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Welcome to the Australian Arabic Council Website

Our organisation is committed to human rights and community relations issues affecting the Arabic culture and profile. You will note that we undertake a combination of proactive and reactive projects, whereby we are vigilant to changes in our environment, while endeavouring to make it a better place to live for all of us. We trust that your journey into our web site will be enlightening and inviting, as we welcome your participation and contribution to any of our initiatives.

Current Issues

AAC Members Attend AACCI Victoria AGM – 30/9/2015

  FionaHFiona&Iman barbara&IRoland    

Roland Jabbour Interview (Arabic) – CNBC Arabia – April 2014



AAC Members Nominated to Muslim Community Reference Group

Recently the Minister for Multicultural Affairs the Hon. Robin Scott wrote to the Australian Arabic Council outlining the Victorian Government allocation of $25 million over four years to develop a whole of community approach to enhance social cohesion and community resilience and to prevent all forms of violent extremism.

To support this work, Mr Scott is establishing a Muslim Community Reference Group. The aim of the Reference Group is to facilitate a deeper understanding of challenges affecting Muslim communities and the strength which may be harnessed in developing solutions to those challenges. The Reference Group will report directly to Mr Scott.

Applications of Expression of Interest from AAC members Mr Will Abdo and Ms Iman Riman have been lodged with the Minister’s office for consideration and short-listing. The AAC looks forward to working closely with the Victorian State Government on this positive and important initiative.

Media Releases

If we treat people as outsiders, they become outsiders

Joseph Wakim – Published: SMH October 5, 2015

Anti-Muslim vitriol plays into the hands of radicalisation recruiters.

When an incident is imbued with a single drop of Islam, it apparently explains everything, and blinds us from asking the right questions.

We are so hasty to roll out the loaded labels, such as “terrorist” and “gunman”, even when referring to a 15-year-old boy. If Farhad Khalil Mohammad Jabar was a gun-wielding white teenager in school uniform, rather than a brown teenager in a black robe, would we have labelled him a mixed-up kid with mental problems or a radicalised, cold-blooded terrorist?

If a white teenager had opened fire inside a mosque, would we have labelled him an angry misguided youth?

If we are serious in wanting to break this cycle of violence and acts of terror, we need to stop using dehumanising labels and stop absolving ourselves by  shifting blame to Islam.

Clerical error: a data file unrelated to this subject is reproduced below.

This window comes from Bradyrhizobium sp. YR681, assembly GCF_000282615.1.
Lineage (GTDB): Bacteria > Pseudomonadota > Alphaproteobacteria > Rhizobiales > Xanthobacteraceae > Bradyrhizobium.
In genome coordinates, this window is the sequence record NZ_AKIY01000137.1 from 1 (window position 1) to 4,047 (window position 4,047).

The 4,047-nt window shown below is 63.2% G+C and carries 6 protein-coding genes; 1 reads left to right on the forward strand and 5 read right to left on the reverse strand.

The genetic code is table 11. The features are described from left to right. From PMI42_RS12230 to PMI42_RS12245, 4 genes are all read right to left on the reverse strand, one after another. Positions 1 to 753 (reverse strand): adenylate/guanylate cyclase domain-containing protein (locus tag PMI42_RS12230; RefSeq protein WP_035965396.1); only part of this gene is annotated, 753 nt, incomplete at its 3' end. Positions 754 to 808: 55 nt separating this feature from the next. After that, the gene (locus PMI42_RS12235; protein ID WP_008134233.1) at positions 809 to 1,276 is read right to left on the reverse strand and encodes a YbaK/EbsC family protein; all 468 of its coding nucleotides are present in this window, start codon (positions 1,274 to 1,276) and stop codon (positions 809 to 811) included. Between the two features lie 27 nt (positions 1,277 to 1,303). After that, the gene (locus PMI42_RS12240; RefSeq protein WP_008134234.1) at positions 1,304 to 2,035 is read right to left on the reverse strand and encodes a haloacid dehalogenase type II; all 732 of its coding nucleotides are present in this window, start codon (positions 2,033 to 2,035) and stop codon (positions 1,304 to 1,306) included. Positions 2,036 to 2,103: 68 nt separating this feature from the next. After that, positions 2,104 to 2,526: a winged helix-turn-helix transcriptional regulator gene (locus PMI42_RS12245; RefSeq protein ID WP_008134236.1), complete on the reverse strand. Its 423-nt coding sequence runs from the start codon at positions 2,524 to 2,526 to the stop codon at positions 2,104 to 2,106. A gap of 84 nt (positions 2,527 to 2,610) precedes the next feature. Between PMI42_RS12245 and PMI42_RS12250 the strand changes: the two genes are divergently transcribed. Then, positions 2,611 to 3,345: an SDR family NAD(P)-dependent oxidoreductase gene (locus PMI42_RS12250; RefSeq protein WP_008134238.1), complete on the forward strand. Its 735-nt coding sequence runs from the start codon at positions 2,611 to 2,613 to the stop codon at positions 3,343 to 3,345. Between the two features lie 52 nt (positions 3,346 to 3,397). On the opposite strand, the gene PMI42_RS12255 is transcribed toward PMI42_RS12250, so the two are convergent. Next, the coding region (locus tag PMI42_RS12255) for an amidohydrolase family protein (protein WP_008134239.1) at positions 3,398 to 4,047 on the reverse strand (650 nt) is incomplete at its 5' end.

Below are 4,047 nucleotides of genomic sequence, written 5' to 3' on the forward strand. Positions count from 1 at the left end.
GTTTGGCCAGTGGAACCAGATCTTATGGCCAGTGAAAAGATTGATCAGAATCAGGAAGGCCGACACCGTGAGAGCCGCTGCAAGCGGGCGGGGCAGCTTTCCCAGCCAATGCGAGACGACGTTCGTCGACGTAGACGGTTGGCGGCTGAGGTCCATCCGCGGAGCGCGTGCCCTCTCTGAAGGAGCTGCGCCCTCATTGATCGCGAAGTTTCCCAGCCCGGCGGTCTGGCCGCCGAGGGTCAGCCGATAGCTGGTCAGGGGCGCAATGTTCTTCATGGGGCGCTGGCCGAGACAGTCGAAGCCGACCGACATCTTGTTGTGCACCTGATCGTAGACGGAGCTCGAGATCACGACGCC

The complex reality is that many factors line up to trigger such violent acts, including broken families, mental health, perceived lack of alternatives, current circumstances, loneliness, detachment, exposure to violent videos and a twisted moral compass that defines heroism as a violent means towards a rewarding end.

These are the push factors that recruiters exploit, especially if the recruit is vulnerable and lacks a good parent.

The pull factors include the lure of adventure, power, belonging, respect, weapons and rewards in paradise. They glorify acts of “warriors” and encourage copycat behaviour.

Too often, the “go to” people for de-radicalisation have been community elders, established imams and elected presidents. But the real “experts” on this issue are the youth and their peers, who are more likely to understand and circumvent the cycle.

Youth peers are more likely to derail the radicalisation pathway by planting seeds of doubt and offering other pathways towards redressing injustices. These might include youth groups, political parties, fundraising for charities and letter writing.

Islamophobia might inadvertently feed into the recruitment propaganda, with predators reminding their targets: “We told you that they hate you, you are not welcome, you will never be one of them. Come home to us, come join your brothers and sisters where you will feel welcome, loved and honoured.”

Islamophobia and bombardment with hate messages communicating that Australia does not trust Muslims push “them” to the margins.

Our self-appointed vigilantes should stop giving oxygen to these lethal messages online and on talkback. Stop pushing people over the edge. Stop pushing people to denounce every crime committed by Muslims. Stop pushing people to feel that they are collectively guilty until proven innocent. Stop pushing people towards radicalisation and towards the Islamic State recruitment propaganda. If we treat people as outsiders, they become outsiders.

Prime Minister Malcolm Turnbull was keen to point out that venting at Muslims was not the solution to radicalised teenagers, as it could, ironically, be one of the causes.

“We must not vilify or blame the entire Muslim community … our absolutely necessary partners in combating this type of violent extremism.” Indeed, Muslim youth could be our frontline of defence.

This act of leadership was necessary, given the virulent online commentary about deporting Muslims, blocking the 12,000 Syrian refugees, and banning the religion. Any Muslim reading these rants may realise that they reinforce the message of the radicalisation recruiters.

NSW Premier Mike Baird is correct that radicalisation is a global issue and we need to remain open to ideas.

For a start, radicalisation and violent extremism have been treated as a national security issues by federal bureaucracies in Australia. In other countries, radicalisation is treated as a social issue, to be redressed from the ground up, in local neighbourhoods, using peer-to-peer influence as the frontline “weapon”.

At a community-initiated forum on radicalisation last Tuesday, youth, police and community leaders pooled their collective experiences to understand the cycle in order to break the cycle.